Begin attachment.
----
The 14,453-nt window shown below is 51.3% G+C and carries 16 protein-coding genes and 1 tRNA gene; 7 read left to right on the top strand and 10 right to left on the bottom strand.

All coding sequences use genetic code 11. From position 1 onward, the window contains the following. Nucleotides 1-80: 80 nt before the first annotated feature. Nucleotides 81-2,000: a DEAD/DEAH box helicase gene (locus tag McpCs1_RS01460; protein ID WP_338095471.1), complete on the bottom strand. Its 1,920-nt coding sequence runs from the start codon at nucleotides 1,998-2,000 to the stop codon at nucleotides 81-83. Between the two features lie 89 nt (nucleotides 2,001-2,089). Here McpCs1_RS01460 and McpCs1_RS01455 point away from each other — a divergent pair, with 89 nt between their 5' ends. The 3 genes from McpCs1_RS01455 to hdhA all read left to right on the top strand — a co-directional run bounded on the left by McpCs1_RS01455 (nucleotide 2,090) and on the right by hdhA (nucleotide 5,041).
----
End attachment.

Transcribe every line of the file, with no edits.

The 14,453-nt window shown below is 51.3% G+C and carries 16 protein-coding genes and 1 tRNA gene; 7 read left to right on the top strand and 10 right to left on the bottom strand.

All coding sequences use genetic code 11. From position 1 onward, the window contains the following. Nucleotides 1-80: 80 nt before the first annotated feature. Nucleotides 81-2,000: a DEAD/DEAH box helicase gene (locus tag McpCs1_RS01460; protein ID WP_338095471.1), complete on the bottom strand. Its 1,920-nt coding sequence runs from the start codon at nucleotides 1,998-2,000 to the stop codon at nucleotides 81-83. Between the two features lie 89 nt (nucleotides 2,001-2,089). Here McpCs1_RS01460 and McpCs1_RS01455 point away from each other — a divergent pair, with 89 nt between their 5' ends. The 3 genes from McpCs1_RS01455 to hdhA all read left to right on the top strand — a co-directional run bounded on the left by McpCs1_RS01455 (nucleotide 2,090) and on the right by hdhA (nucleotide 5,041).